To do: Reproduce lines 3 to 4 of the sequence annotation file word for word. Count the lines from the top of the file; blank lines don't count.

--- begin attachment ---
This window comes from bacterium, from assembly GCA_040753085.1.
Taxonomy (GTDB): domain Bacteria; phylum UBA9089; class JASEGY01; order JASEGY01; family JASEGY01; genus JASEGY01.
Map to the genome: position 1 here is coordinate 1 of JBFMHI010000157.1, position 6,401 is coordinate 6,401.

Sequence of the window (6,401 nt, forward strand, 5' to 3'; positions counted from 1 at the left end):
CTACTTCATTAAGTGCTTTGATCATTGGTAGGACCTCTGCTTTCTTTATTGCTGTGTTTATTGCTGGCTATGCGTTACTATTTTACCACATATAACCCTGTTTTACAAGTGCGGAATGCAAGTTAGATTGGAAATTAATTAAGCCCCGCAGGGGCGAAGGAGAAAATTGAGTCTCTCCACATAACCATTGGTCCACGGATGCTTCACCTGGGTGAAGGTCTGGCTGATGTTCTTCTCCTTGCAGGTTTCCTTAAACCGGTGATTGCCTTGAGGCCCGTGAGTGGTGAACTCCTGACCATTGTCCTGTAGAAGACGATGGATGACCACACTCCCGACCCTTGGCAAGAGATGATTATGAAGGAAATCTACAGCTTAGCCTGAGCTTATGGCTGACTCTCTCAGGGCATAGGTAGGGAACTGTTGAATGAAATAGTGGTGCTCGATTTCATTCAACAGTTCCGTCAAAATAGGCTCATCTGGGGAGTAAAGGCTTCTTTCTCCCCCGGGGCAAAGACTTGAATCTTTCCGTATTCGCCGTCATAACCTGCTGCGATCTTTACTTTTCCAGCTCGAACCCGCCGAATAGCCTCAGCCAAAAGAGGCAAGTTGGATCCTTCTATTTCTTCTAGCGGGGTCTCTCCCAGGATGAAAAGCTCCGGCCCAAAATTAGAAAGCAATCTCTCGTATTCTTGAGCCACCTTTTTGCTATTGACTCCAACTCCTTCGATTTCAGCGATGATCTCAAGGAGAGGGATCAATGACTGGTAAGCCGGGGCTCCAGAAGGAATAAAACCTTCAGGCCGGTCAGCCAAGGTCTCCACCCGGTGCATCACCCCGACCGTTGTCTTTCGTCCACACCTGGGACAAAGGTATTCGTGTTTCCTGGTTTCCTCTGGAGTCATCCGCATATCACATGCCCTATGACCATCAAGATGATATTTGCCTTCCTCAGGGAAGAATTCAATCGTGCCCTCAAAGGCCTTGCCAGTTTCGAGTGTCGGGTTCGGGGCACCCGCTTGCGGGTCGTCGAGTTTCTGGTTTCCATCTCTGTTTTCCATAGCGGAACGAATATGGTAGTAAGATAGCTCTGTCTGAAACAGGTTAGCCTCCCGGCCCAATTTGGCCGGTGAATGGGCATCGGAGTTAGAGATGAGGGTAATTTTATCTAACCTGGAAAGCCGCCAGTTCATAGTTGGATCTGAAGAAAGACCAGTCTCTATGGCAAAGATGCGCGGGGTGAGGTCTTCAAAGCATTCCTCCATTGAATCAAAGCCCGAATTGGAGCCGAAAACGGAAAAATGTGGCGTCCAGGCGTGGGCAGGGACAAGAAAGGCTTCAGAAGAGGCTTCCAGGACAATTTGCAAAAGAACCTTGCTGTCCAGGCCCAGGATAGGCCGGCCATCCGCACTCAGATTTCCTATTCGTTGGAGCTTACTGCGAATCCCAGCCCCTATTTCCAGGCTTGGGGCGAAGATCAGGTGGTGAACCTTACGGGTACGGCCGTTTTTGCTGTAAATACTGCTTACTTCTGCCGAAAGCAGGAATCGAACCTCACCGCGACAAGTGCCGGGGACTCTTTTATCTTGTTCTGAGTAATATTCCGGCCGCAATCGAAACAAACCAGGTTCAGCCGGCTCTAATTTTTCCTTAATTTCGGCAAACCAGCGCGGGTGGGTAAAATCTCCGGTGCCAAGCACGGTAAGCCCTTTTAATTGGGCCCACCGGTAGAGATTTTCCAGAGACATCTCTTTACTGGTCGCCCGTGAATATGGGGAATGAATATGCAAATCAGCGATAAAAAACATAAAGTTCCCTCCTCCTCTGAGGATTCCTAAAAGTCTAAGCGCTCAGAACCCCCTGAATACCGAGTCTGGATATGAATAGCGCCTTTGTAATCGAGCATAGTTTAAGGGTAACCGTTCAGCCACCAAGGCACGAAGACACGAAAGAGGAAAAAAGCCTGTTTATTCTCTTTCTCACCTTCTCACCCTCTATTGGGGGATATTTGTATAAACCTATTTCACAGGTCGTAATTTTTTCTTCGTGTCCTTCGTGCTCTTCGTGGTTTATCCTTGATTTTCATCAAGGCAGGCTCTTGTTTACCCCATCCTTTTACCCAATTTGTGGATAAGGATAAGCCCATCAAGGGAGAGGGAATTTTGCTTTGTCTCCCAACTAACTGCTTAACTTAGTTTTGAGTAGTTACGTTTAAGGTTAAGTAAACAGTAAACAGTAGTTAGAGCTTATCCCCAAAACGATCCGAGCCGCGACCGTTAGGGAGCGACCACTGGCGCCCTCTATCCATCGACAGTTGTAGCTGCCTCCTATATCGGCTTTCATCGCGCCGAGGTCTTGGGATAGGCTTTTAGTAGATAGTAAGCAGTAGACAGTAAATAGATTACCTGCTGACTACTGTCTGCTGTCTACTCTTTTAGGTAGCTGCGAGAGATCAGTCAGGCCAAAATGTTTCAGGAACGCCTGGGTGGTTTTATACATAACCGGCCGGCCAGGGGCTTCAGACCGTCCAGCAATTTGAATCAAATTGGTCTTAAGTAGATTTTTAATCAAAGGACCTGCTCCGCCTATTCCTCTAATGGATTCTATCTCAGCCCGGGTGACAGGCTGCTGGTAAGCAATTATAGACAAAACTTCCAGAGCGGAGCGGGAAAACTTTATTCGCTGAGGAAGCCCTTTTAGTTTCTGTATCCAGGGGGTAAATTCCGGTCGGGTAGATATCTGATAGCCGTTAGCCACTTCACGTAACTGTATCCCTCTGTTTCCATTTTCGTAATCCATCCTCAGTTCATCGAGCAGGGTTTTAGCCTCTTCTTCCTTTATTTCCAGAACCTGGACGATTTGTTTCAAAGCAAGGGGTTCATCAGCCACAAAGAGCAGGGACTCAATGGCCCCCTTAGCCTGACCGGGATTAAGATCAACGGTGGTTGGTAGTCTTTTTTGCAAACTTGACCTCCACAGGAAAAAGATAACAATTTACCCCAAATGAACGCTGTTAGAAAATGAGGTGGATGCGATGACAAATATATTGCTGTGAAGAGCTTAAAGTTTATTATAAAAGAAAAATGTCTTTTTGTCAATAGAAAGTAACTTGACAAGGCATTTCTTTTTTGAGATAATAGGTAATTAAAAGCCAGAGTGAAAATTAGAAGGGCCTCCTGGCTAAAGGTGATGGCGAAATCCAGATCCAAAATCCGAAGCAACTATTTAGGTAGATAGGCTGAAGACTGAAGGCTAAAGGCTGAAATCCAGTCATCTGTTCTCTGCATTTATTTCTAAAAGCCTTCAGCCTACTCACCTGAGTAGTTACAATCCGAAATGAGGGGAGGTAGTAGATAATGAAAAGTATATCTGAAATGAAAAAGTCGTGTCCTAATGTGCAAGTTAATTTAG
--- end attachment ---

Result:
Map to the genome: position 1 here is coordinate 1 of JBFMHI010000157.1, position 6,401 is coordinate 6,401.

Sequence of the window (6,401 nt, forward strand, 5' to 3'; positions counted from 1 at the left end):